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Parents, Especially Mothers, Of Newborns With Serious Heart Defects At Risk For Depression And PTSD

Parents of children with “critical” congenital heart defects (CCHD)—defects that require at least one surgery—often breathe a sigh of relief when the surgery is over and the prognosis is good. Close friends and family often share the relief that the parents can just get on with the normal activities of parenting. According to newly published research, that, apparently, is not the case.

The Journal of the American Heart Association revealed today that parents of children with CCHD are at high risk for mental health problems, particularly post-traumatic stress disorder (PTSD), anxiety, and depression. The risk is higher if the child experiences extensive medical treatments requiring time in the neonatal intensive unit (NICU). Generally, between 10 and 15 percent of women experience postpartum depression. That percentage can jump to 39 percent for women whose child is admitted to a NICU.

Congenital heart defects are the most common birth defect in the country, according to the journal article, affecting 1 percent (40,000) births annually. In spite of the fact that a quarter of the cases require surgery, recent medical advances contribute to impressive survival rates with the children enjoying typical life expectancies.

What has not kept pace is health professionals’ understanding of the impact that congenital heart defects have on the parents’ mental health. Reviewing published data from 10 countries, researchers found the following:

· Up to 30 percent of parents had symptoms consistent with PTSD, compared to 3.5 percent in the general U.S. population;

· More than 80 of parents exhibited symptoms of trauma; and

· Between 30 and 80 percent of parents reported depression, anxiety or both.

The long-term effects of parental mental health on the cognitive, overall health, and behavioral status of their children is undisputed. If parents’ mental health problems are untreated, they can adversely affect their ability to care for their children months, or even years, after surgery. Essentially, if parents have mental health problems, the children will likely have problems learning and suffer setbacks and consequences to their health and behavior.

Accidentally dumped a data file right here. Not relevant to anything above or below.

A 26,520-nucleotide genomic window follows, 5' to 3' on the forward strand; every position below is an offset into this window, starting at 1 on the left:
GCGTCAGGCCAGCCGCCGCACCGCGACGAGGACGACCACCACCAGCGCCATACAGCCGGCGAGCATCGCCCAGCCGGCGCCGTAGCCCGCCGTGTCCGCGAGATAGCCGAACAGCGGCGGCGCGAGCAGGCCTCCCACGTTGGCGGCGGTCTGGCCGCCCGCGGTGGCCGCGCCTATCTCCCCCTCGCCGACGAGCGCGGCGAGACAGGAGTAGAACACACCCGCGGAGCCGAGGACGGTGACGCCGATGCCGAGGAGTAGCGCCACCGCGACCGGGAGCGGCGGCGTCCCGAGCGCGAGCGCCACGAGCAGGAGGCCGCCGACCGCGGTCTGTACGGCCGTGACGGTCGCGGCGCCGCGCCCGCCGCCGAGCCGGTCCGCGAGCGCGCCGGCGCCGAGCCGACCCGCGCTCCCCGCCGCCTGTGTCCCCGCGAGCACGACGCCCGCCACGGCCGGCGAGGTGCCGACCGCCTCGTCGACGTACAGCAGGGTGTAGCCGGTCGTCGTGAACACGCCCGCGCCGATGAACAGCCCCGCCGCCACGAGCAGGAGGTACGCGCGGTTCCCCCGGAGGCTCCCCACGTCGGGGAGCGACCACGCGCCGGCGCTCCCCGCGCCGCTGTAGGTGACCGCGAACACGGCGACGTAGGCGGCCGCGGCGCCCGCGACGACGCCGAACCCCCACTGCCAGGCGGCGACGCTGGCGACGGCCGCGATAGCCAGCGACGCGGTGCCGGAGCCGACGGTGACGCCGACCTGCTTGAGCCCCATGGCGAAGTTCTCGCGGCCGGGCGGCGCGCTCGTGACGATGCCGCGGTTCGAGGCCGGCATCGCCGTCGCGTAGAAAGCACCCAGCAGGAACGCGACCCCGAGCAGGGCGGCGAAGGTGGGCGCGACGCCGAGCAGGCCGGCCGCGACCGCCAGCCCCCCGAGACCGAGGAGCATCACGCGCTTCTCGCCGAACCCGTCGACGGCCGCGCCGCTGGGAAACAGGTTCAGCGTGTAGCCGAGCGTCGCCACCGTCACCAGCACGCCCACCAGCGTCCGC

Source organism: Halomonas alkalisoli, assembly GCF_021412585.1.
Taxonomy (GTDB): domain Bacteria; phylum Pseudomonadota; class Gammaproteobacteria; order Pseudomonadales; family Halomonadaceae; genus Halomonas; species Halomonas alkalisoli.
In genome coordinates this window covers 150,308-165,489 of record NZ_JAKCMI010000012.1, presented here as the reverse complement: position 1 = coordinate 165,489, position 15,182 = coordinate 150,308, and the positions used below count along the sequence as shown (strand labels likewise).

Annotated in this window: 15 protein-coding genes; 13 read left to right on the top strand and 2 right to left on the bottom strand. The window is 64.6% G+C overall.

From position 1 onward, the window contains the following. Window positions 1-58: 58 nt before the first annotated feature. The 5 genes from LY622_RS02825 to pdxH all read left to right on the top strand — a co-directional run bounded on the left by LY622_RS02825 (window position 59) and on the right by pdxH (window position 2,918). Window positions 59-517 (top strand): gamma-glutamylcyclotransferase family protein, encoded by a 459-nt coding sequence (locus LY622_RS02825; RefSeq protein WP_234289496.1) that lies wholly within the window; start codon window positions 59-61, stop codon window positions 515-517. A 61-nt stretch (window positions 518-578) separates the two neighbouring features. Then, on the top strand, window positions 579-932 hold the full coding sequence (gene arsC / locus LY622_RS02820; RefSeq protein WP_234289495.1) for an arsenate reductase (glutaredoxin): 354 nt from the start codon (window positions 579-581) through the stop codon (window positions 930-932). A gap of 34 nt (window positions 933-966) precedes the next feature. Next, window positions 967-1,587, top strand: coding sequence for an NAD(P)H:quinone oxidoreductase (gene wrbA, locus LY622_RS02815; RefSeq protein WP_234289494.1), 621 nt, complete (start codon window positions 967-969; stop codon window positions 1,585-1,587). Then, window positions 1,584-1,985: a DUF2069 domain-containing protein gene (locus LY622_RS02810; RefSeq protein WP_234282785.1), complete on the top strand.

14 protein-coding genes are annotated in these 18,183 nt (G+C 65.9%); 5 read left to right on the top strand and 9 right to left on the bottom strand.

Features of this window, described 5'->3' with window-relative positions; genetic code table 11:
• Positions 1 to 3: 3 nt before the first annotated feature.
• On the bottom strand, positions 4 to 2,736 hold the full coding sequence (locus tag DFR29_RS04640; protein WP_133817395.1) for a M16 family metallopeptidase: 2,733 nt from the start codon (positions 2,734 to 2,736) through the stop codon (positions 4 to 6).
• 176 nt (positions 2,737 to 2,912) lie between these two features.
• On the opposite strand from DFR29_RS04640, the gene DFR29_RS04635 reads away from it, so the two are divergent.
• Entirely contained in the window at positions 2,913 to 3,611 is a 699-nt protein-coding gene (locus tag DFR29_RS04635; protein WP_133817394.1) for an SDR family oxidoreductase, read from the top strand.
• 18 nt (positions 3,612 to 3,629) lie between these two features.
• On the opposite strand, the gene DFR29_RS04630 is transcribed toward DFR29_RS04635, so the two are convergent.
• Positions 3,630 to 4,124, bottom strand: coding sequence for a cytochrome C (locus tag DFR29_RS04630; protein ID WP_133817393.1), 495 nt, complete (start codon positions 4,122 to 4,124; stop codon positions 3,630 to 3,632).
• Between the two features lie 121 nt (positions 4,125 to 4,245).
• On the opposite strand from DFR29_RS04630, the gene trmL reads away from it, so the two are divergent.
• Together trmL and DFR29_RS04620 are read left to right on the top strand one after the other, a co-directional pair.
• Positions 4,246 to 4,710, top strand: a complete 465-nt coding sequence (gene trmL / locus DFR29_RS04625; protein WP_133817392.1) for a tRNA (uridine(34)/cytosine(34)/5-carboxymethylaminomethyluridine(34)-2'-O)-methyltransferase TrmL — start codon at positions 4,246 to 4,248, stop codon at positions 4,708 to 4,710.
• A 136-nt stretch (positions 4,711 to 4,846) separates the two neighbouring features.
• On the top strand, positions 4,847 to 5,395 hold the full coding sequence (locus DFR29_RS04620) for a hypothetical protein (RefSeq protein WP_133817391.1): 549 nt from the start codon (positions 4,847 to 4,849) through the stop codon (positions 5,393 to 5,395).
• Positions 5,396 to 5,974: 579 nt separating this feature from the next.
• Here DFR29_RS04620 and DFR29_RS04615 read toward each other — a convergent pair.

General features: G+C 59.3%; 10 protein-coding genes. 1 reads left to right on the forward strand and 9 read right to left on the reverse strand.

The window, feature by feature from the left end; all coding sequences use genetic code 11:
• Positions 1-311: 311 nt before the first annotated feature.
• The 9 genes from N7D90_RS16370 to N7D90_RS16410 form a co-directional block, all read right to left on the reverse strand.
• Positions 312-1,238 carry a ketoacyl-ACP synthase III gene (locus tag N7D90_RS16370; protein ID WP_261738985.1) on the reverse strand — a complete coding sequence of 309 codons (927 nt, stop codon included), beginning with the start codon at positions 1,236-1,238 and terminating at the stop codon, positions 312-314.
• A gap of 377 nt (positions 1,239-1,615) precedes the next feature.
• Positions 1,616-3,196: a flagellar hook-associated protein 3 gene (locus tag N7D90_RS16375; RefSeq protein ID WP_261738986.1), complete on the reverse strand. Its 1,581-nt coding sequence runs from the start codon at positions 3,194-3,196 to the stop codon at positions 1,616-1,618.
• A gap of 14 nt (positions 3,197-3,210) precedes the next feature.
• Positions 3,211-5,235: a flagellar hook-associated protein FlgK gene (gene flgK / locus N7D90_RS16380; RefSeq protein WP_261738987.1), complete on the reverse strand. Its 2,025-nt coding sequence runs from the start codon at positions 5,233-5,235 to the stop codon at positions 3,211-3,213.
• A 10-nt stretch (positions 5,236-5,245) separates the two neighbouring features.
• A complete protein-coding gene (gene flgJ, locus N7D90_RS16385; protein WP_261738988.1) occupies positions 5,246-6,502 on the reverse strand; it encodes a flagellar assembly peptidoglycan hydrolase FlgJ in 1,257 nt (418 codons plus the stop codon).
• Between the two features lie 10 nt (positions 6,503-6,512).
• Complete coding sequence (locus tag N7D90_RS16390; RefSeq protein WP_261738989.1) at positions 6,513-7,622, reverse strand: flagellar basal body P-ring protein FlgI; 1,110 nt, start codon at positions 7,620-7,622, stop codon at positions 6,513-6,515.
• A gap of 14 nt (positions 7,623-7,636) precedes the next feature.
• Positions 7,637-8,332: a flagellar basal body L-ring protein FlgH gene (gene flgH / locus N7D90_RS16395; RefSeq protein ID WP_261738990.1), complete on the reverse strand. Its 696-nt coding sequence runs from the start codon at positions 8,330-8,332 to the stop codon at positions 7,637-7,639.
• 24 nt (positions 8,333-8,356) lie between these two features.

Other medical specialties, such as pediatric oncology (childhood cancer), routinely assess the mental health status of parents as a standard practice of patient care. Appropriate coordinated care is then provided or recommended. This new study is the first to draw attention to the effect of pediatric cardiology on mental health status of parents.

“There is a real need for additional research on the severity, the course, and the persistence of mental health problems over time,” said Sarah Woolf-King, Ph.D., M.P.H., senior study author and assistant professor in the psychology department at Syracuse University in New York. She understands firsthand because her son, now age 4, was born with a congenital heart defect and had open heart surgery at 9 weeks old

“It was one of the loneliest, most terrifying times of my life,” she said.

As with any critically ill child, the mental health of the parents is often taxed by coping with their children’s medical appointments, cardiac procedures, long hospital stays, digestive or feeding issues and increased risk for major respiratory illnesses—all of which can amount to considerable financial, emotional and familial costs.

For reasons that are not fully understood, mothers are disproportionately affected. Woolf-King explained the answer may be two-fold:

“One, the first surgery typically occurs during the mother’s postpartum period when the new mother is already at increased risk for mental health issues and, two, the care of a sick child can disproportionately fall on the mother. “